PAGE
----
Amesbury Carriage Museum receives $120K from Mass Cultural Council
June 4, 2020 : Wicked Local Newburyport
The Amesbury Carriage Museum recently announced it was awarded a Cultural Facilities Fund grant of $120,000 to support the development of the Industrial History Center.
This new facility, currently under construction, will offer a wide range of programs to celebrate the rich history of Amesbury’s industry and its people.
The Mass Cultural Council and MassDevelopment administer the CFF to support planning and capital projects that benefit nonprofit and municipal cultural organizations and their communities across the state. The program is funded through $9.3 million from the state’s Fiscal Year 2020 capital spending plan, authorized by the state legislature and allocated by the governor.
“This is wonderful — really amazing news,” said ACM Executive Director John Mayer. “We are ecstatic. The support of the Mass Cultural Council is a huge validation of our project and comes at a time when we all could use a boost of positive news. Even during the COVID-19 crisis, we continue to work on our campaign. This grant moves us that much closer to our project goal.”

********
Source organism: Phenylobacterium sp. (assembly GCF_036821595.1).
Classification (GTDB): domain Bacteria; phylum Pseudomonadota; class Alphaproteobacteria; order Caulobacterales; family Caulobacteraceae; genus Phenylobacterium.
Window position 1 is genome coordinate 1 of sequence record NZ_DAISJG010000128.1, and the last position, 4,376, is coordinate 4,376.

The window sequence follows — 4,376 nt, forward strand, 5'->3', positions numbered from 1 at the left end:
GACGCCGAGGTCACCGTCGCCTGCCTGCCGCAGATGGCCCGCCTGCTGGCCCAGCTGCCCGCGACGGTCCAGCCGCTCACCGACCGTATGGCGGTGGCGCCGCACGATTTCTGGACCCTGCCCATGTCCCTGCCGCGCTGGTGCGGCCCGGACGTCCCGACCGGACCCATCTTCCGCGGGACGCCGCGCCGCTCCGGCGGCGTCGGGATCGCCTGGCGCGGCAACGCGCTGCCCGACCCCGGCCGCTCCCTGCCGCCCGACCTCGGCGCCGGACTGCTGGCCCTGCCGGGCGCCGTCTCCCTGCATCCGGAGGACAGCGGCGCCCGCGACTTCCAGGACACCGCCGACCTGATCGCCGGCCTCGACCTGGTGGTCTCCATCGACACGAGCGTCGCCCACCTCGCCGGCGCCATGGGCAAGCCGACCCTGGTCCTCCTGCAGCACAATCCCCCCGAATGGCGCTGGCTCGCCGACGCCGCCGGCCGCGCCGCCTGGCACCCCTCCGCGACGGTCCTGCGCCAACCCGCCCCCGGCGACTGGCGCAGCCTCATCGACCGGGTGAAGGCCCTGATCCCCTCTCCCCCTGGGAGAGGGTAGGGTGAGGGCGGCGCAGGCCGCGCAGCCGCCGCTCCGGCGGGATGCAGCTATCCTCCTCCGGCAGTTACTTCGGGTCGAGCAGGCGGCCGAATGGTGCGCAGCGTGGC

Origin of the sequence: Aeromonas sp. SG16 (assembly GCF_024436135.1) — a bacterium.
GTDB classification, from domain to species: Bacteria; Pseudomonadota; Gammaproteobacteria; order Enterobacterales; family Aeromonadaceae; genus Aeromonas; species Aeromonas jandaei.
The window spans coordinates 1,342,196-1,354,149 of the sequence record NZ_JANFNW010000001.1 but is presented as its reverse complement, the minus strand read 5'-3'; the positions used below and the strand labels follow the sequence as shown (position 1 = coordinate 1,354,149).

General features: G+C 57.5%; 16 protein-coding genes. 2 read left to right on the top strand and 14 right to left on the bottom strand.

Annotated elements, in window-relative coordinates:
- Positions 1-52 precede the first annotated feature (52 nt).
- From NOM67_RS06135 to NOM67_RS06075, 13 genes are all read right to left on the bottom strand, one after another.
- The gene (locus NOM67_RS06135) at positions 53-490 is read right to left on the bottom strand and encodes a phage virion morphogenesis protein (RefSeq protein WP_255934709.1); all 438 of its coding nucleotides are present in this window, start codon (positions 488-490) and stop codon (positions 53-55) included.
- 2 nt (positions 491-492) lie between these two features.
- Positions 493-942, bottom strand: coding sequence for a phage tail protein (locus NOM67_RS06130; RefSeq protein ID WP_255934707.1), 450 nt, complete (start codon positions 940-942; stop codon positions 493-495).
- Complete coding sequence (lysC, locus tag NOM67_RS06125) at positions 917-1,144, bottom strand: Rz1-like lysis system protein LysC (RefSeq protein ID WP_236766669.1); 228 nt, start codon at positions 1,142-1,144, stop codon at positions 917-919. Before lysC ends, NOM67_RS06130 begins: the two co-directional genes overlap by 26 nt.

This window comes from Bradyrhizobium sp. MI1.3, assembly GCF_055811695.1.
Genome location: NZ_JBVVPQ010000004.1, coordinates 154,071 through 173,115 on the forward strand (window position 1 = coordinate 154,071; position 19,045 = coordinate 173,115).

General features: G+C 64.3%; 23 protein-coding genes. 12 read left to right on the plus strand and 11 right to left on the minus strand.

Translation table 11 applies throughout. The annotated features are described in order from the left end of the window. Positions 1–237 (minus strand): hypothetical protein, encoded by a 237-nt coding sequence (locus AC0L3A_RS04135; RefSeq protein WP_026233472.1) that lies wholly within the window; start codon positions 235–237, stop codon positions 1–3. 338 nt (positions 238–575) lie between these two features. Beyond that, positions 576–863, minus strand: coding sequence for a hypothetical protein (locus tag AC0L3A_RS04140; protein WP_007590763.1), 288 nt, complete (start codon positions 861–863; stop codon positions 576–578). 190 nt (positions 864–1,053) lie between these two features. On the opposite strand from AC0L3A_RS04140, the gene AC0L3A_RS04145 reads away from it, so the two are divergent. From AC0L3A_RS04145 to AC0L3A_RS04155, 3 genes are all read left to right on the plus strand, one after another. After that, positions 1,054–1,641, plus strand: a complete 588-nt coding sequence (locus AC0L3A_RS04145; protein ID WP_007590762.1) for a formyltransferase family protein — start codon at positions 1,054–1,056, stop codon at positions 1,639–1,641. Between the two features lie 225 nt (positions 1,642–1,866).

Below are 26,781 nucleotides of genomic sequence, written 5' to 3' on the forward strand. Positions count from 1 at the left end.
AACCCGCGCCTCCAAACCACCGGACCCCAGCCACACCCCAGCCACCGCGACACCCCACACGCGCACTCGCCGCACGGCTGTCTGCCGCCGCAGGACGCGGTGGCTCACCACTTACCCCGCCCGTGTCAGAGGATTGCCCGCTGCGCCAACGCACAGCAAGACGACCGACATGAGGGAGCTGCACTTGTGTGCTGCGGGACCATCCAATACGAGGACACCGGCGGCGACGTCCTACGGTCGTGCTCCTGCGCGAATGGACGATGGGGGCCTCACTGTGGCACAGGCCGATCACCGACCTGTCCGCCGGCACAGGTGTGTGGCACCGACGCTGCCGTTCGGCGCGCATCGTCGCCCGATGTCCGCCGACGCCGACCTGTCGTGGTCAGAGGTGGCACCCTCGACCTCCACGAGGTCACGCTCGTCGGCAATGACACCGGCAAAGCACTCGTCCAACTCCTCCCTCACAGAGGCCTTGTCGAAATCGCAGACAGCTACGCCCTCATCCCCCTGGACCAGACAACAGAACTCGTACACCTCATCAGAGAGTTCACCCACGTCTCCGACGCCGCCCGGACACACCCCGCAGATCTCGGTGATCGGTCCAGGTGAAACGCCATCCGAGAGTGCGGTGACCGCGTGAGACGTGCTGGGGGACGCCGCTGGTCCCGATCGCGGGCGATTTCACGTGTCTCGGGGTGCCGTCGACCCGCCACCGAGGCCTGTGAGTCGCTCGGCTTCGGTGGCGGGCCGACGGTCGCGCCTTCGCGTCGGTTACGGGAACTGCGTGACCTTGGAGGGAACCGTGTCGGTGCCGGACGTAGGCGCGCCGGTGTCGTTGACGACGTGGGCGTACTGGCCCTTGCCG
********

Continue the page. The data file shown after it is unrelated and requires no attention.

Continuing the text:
The $120,000 is a matching grant, intended to encourage community donations and will fund a portion of the new facility that has an overall project budget of $670,000.
In October 2018, after the gift of space in an historic mill building owned by Amesbury Industrial Supply, the ACM began development of a community history center. Since that time, several lead donors have stepped forward to support the project. And in early March, BLB Custom Builders began work on the 2,700 square foot facility. The state of emergency led to a pause in construction. Just recently crews are back on site to start work again.
“Because of the coronavirus, we had to put much of our efforts on hold and we really have not reached out to the Amesbury community.,” says Mayer. “We still need to raise funds for the project. We hope people will see the value of the Industrial History Center as a way to renew our sense of community and place.”